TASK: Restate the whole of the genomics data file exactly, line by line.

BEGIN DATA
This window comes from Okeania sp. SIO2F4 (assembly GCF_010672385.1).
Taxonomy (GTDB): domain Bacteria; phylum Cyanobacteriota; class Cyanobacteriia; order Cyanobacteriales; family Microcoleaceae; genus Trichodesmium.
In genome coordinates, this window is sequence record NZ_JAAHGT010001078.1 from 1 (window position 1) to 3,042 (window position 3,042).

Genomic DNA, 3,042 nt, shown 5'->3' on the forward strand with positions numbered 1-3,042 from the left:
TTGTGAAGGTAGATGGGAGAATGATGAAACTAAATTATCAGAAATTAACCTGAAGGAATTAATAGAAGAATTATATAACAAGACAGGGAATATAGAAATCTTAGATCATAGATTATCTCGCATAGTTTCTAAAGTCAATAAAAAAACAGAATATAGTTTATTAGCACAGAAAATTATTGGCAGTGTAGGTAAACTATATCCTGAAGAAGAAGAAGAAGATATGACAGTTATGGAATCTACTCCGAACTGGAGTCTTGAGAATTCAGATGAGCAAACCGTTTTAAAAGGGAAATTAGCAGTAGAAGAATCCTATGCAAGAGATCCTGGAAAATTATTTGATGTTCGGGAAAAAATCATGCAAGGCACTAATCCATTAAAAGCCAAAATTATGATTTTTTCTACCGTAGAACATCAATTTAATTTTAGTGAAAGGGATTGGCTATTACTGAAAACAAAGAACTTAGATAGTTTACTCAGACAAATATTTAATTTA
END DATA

This window comes from Okeania sp. SIO2F4 (assembly GCF_010672385.1).
Taxonomy (GTDB): domain Bacteria; phylum Cyanobacteriota; class Cyanobacteriia; order Cyanobacteriales; family Microcoleaceae; genus Trichodesmium.
In genome coordinates, this window is sequence record NZ_JAAHGT010001078.1 from 1 (window position 1) to 3,042 (window position 3,042).

Genomic DNA, 3,042 nt, shown 5'->3' on the forward strand with positions numbered 1-3,042 from the left:
TTGTGAAGGTAGATGGGAGAATGATGAAACTAAATTATCAGAAATTAACCTGAAGGAATTAATAGAAGAATTATATAACAAGACAGGGAATATAGAAATCTTAGATCATAGATTATCTCGCATAGTTTCTAAAGTCAATAAAAAAACAGAATATAGTTTATTAGCACAGAAAATTATTGGCAGTGTAGGTAAACTATATCCTGAAGAAGAAGAAGAAGATATGACAGTTATGGAATCTACTCCGAACTGGAGTCTTGAGAATTCAGATGAGCAAACCGTTTTAAAAGGGAAATTAGCAGTAGAAGAATCCTATGCAAGAGATCCTGGAAAATTATTTGATGTTCGGGAAAAAATCATGCAAGGCACTAATCCATTAAAAGCCAAAATTATGATTTTTTCTACCGTAGAACATCAATTTAATTTTAGTGAAAGGGATTGGCTATTACTGAAAACAAAGAACTTAGATAGTTTACTCAGACAAATATTTAATTTA